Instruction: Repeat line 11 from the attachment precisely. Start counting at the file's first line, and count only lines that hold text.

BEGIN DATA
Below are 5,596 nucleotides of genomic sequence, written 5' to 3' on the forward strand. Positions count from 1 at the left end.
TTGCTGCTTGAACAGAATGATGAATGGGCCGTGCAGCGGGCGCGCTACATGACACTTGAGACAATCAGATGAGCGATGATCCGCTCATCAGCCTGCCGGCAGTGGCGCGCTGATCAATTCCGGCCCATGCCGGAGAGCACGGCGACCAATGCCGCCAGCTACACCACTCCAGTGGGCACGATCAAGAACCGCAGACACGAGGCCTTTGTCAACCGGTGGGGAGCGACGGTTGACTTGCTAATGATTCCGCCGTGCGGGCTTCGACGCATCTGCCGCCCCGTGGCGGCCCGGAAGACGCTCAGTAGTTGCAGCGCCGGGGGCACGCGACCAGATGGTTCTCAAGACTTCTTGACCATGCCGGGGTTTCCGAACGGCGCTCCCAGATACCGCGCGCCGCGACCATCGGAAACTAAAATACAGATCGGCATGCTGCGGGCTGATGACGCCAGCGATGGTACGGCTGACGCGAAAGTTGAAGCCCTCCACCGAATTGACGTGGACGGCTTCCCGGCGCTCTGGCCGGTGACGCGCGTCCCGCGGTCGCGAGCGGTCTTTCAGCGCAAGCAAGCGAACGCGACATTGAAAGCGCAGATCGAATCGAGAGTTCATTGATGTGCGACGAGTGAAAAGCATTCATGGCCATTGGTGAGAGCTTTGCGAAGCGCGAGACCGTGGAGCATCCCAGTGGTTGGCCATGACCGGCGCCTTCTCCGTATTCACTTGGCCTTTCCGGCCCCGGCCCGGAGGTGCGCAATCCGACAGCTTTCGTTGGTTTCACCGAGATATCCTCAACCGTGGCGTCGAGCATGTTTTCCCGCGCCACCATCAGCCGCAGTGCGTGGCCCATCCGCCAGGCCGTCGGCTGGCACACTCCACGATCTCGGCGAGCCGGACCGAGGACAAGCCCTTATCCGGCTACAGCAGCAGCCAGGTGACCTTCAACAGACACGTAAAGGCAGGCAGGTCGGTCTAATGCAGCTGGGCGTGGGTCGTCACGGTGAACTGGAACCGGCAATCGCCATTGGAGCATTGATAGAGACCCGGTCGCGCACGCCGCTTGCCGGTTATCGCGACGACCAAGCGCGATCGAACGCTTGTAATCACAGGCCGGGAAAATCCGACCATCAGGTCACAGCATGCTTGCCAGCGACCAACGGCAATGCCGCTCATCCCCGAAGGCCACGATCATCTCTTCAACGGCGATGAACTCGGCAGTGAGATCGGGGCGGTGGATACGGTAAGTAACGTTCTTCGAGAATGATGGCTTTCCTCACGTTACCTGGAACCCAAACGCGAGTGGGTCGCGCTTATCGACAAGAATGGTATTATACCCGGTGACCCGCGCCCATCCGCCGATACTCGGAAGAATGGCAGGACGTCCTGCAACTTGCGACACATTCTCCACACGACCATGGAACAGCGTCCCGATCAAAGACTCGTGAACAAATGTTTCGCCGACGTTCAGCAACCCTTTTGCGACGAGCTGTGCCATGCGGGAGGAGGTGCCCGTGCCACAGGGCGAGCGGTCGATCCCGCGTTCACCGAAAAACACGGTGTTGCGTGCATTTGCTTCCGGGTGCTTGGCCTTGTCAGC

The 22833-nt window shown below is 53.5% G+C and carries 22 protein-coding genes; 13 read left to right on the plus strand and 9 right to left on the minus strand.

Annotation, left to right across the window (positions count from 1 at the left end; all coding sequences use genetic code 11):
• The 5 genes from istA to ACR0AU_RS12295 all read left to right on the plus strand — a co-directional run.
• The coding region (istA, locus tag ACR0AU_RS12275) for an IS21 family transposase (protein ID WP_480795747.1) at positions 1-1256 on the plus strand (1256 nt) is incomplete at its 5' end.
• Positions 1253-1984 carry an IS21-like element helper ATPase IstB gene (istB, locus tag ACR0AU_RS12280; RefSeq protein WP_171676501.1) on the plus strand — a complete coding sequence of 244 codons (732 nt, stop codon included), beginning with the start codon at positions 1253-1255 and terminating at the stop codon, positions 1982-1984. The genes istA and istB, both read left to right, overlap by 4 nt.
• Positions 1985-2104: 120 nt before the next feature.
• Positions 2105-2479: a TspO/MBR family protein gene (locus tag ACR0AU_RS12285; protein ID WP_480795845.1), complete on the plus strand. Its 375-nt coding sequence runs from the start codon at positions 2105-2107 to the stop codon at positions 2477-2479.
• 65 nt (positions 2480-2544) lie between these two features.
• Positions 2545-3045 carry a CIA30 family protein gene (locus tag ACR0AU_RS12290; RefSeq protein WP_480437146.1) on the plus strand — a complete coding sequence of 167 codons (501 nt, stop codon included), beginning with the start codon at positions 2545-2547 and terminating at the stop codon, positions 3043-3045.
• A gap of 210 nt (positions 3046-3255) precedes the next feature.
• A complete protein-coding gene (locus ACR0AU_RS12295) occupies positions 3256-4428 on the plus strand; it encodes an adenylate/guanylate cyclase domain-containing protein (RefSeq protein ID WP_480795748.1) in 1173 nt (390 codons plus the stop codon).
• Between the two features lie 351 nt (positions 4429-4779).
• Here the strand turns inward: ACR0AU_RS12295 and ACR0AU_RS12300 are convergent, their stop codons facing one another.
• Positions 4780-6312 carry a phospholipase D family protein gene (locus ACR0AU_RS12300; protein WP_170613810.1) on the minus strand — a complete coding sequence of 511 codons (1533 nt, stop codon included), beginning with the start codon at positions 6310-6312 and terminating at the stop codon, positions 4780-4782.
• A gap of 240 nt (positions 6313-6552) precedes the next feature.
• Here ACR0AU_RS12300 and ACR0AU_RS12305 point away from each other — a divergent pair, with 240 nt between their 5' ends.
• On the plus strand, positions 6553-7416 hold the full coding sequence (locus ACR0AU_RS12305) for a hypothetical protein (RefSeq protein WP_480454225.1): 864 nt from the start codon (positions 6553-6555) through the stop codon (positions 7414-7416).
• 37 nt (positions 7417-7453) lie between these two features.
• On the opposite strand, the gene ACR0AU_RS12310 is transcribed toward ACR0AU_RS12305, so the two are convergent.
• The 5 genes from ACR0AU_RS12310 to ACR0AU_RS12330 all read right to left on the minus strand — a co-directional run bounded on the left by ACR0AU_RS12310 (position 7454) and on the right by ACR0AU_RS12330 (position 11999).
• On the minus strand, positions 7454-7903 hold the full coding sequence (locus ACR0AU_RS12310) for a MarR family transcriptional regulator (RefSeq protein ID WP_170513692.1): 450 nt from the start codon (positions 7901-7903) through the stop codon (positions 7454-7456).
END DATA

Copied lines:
• Positions 2545-3045 carry a CIA30 family protein gene (locus tag ACR0AU_RS12290; RefSeq protein WP_480437146.1) on the plus strand — a complete coding sequence of 167 codons (501 nt, stop codon included), beginning with the start codon at positions 2545-2547 and terminating at the stop codon, positions 3043-3045.